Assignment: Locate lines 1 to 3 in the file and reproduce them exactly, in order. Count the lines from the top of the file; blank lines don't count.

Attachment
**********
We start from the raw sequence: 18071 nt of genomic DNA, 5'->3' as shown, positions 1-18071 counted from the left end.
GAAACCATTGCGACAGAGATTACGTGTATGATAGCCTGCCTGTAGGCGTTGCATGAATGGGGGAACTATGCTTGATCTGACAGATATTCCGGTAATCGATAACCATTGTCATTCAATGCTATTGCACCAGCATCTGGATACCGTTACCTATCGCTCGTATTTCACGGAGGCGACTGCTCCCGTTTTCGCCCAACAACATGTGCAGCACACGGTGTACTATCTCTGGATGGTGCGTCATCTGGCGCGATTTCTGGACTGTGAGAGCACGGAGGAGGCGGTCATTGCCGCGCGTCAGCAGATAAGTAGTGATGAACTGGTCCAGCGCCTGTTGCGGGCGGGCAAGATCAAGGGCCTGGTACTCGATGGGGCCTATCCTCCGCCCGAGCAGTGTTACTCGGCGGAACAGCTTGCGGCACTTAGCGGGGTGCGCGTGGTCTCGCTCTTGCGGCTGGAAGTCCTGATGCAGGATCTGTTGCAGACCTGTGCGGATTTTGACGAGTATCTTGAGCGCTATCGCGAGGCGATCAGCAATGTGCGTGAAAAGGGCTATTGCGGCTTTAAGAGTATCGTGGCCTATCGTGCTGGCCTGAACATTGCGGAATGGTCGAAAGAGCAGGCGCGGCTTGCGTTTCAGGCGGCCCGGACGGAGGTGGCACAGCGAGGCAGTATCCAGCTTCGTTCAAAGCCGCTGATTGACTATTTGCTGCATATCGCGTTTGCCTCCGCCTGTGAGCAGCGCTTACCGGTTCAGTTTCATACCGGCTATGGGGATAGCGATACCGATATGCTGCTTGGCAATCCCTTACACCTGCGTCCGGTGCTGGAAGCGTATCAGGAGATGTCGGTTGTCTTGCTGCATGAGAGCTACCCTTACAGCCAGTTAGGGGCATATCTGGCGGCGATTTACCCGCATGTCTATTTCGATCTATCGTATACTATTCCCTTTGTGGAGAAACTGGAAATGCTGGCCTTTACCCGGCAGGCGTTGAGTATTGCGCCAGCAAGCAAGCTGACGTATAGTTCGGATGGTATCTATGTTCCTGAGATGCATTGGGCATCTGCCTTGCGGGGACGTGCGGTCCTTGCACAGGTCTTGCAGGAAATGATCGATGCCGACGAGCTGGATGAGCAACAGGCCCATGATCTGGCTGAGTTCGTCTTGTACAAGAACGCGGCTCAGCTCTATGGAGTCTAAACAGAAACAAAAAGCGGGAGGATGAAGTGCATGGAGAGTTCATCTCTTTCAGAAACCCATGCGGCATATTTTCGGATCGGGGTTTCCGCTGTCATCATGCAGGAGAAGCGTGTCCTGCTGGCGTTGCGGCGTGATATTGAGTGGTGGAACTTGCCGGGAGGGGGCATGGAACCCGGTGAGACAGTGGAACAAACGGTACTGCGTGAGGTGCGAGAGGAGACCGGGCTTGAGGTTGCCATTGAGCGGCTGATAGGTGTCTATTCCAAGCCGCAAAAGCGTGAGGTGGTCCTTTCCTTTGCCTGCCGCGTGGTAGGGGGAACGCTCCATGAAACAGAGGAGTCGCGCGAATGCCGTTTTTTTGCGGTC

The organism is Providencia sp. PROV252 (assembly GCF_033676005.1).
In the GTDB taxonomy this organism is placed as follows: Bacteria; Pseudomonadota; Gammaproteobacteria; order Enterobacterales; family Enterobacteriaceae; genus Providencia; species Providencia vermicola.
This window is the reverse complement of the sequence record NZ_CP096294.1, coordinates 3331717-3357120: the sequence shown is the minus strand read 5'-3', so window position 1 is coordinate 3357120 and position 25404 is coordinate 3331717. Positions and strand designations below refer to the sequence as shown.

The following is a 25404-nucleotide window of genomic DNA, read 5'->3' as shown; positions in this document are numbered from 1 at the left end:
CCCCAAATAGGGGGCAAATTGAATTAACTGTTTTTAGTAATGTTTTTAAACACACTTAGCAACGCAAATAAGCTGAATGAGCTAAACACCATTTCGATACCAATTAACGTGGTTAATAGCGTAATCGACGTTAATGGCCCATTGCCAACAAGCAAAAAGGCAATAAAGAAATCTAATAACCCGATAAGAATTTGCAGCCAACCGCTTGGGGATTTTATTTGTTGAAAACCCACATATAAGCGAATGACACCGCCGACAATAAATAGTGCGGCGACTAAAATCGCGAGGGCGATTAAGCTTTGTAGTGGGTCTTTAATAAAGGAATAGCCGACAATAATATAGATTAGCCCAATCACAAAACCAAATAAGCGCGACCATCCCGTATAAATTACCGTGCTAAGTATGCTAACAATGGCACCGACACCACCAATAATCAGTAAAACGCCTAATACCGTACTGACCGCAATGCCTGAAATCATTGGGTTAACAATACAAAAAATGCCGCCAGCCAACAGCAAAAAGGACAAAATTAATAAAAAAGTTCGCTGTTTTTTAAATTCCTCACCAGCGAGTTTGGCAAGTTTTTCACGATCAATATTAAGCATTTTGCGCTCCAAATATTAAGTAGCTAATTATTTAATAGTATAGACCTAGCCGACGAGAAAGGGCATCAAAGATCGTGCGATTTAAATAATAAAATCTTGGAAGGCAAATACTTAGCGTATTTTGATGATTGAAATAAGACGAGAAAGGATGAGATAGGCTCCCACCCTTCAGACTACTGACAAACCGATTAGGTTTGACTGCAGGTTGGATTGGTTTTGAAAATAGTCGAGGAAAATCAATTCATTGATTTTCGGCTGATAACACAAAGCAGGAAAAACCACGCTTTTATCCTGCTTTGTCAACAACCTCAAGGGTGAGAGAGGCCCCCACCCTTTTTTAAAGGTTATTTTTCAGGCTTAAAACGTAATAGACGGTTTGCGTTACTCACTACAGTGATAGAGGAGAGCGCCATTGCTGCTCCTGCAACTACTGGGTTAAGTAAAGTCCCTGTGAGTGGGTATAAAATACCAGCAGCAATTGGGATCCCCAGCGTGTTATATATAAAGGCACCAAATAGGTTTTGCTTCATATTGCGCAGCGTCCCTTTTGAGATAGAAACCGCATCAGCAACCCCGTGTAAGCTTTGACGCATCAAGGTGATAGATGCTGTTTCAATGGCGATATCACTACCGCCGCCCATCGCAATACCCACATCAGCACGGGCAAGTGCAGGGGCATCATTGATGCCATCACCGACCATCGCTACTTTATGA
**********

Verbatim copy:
We start from the raw sequence: 18071 nt of genomic DNA, 5'->3' as shown, positions 1-18071 counted from the left end.
GAAACCATTGCGACAGAGATTACGTGTATGATAGCCTGCCTGTAGGCGTTGCATGAATGGGGGAACTATGCTTGATCTGACAGATATTCCGGTAATCGATAACCATTGTCATTCAATGCTATTGCACCAGCATCTGGATACCGTTACCTATCGCTCGTATTTCACGGAGGCGACTGCTCCCGTTTTCGCCCAACAACATGTGCAGCACACGGTGTACTATCTCTGGATGGTGCGTCATCTGGCGCGATTTCTGGACTGTGAGAGCACGGAGGAGGCGGTCATTGCCGCGCGTCAGCAGATAAGTAGTGATGAACTGGTCCAGCGCCTGTTGCGGGCGGGCAAGATCAAGGGCCTGGTACTCGATGGGGCCTATCCTCCGCCCGAGCAGTGTTACTCGGCGGAACAGCTTGCGGCACTTAGCGGGGTGCGCGTGGTCTCGCTCTTGCGGCTGGAAGTCCTGATGCAGGATCTGTTGCAGACCTGTGCGGATTTTGACGAGTATCTTGAGCGCTATCGCGAGGCGATCAGCAATGTGCGTGAAAAGGGCTATTGCGGCTTTAAGAGTATCGTGGCCTATCGTGCTGGCCTGAACATTGCGGAATGGTCGAAAGAGCAGGCGCGGCTTGCGTTTCAGGCGGCCCGGACGGAGGTGGCACAGCGAGGCAGTATCCAGCTTCGTTCAAAGCCGCTGATTGACTATTTGCTGCATATCGCGTTTGCCTCCGCCTGTGAGCAGCGCTTACCGGTTCAGTTTCATACCGGCTATGGGGATAGCGATACCGATATGCTGCTTGGCAATCCCTTACACCTGCGTCCGGTGCTGGAAGCGTATCAGGAGATGTCGGTTGTCTTGCTGCATGAGAGCTACCCTTACAGCCAGTTAGGGGCATATCTGGCGGCGATTTACCCGCATGTCTATTTCGATCTATCGTATACTATTCCCTTTGTGGAGAAACTGGAAATGCTGGCCTTTACCCGGCAGGCGTTGAGTATTGCGCCAGCAAGCAAGCTGACGTATAGTTCGGATGGTATCTATGTTCCTGAGATGCATTGGGCATCTGCCTTGCGGGGACGTGCGGTCCTTGCACAGGTCTTGCAGGAAATGATCGATGCCGACGAGCTGGATGAGCAACAGGCCCATGATCTGGCTGAGTTCGTCTTGTACAAGAACGCGGCTCAGCTCTATGGAGTCTAAACAGAAACAAAAAGCGGGAGGATGAAGTGCATGGAGAGTTCATCTCTTTCAGAAACCCATGCGGCATATTTTCGGATCGGGGTTTCCGCTGTCATCATGCAGGAGAAGCGTGTCCTGCTGGCGTTGCGGCGTGATATTGAGTGGTGGAACTTGCCGGGAGGGGGCATGGAACCCGGTGAGACAGTGGAACAAACGGTACTGCGTGAGGTGCGAGAGGAGACCGGGCTTGAGGTTGCCATTGAGCGGCTGATAGGTGTCTATTCCAAGCCGCAAAAGCGTGAGGTGGTCCTTTCCTTTGCCTGCCGCGTGGTAGGGGGAACGCTCCATGAAACAGAGGAGTCGCGCGAATGCCGTTTTTTTGCGGTC

The organism is Providencia sp. PROV252 (assembly GCF_033676005.1).